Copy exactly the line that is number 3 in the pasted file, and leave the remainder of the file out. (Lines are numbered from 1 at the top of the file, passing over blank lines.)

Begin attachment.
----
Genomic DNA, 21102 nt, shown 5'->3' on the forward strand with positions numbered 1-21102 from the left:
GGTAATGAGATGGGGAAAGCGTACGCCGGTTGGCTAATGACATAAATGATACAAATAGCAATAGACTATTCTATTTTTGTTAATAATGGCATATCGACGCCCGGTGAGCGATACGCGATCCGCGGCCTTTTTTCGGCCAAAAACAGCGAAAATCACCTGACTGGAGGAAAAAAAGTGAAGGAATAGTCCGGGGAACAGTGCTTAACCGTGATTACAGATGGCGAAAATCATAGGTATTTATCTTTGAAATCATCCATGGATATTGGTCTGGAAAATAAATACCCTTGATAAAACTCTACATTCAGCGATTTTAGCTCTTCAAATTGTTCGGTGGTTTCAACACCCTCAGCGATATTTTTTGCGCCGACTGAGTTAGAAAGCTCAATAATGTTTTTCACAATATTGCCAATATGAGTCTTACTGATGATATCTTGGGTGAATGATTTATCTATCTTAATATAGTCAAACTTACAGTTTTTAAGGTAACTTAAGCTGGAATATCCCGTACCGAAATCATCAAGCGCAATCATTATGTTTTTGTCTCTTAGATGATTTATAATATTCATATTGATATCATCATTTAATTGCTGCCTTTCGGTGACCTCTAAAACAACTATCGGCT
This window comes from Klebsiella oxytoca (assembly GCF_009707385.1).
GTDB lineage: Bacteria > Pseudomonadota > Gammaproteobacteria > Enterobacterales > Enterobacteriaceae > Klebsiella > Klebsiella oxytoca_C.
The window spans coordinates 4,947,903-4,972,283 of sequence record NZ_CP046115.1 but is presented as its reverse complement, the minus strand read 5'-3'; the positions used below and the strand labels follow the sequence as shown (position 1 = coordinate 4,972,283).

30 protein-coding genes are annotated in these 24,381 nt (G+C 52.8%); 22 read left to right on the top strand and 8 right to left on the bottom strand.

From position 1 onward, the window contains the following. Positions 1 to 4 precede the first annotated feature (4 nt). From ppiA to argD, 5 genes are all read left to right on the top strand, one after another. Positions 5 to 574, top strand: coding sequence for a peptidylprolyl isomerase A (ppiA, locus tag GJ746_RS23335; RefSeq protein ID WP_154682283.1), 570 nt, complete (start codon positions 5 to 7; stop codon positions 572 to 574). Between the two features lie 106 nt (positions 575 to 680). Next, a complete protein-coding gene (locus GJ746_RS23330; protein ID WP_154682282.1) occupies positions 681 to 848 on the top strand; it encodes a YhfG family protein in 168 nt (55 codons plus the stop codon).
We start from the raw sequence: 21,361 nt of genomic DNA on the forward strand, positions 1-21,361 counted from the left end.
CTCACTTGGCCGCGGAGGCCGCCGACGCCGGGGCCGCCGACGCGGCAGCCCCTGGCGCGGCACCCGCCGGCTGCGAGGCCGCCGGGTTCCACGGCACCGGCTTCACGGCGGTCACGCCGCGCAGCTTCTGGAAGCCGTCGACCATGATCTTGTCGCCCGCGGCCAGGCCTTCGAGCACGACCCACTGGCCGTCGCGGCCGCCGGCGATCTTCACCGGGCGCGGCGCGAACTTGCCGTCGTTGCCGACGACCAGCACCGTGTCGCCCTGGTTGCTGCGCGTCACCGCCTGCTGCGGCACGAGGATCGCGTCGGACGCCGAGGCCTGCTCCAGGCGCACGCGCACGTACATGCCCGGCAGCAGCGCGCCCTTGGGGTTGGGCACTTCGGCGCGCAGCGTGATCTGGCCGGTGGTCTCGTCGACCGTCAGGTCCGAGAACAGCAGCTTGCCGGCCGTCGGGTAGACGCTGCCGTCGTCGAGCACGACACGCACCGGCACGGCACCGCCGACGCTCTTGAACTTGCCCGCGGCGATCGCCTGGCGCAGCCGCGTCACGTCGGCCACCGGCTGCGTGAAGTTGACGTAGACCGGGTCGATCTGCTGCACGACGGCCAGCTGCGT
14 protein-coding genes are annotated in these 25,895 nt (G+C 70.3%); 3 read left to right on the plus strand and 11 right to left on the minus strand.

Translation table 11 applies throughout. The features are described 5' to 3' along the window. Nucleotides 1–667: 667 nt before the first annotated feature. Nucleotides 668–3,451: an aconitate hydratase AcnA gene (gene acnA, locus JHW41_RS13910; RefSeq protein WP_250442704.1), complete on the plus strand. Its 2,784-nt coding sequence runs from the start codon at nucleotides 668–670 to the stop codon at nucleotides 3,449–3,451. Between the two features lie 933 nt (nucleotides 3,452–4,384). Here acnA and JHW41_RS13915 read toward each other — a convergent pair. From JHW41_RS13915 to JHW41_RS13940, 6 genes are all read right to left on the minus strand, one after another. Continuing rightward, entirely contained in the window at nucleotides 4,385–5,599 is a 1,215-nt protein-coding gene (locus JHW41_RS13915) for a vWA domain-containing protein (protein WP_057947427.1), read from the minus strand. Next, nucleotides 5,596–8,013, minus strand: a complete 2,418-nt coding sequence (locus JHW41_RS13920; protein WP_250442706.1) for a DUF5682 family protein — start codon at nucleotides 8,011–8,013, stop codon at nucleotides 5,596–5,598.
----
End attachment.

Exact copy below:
This window comes from Klebsiella oxytoca (assembly GCF_009707385.1).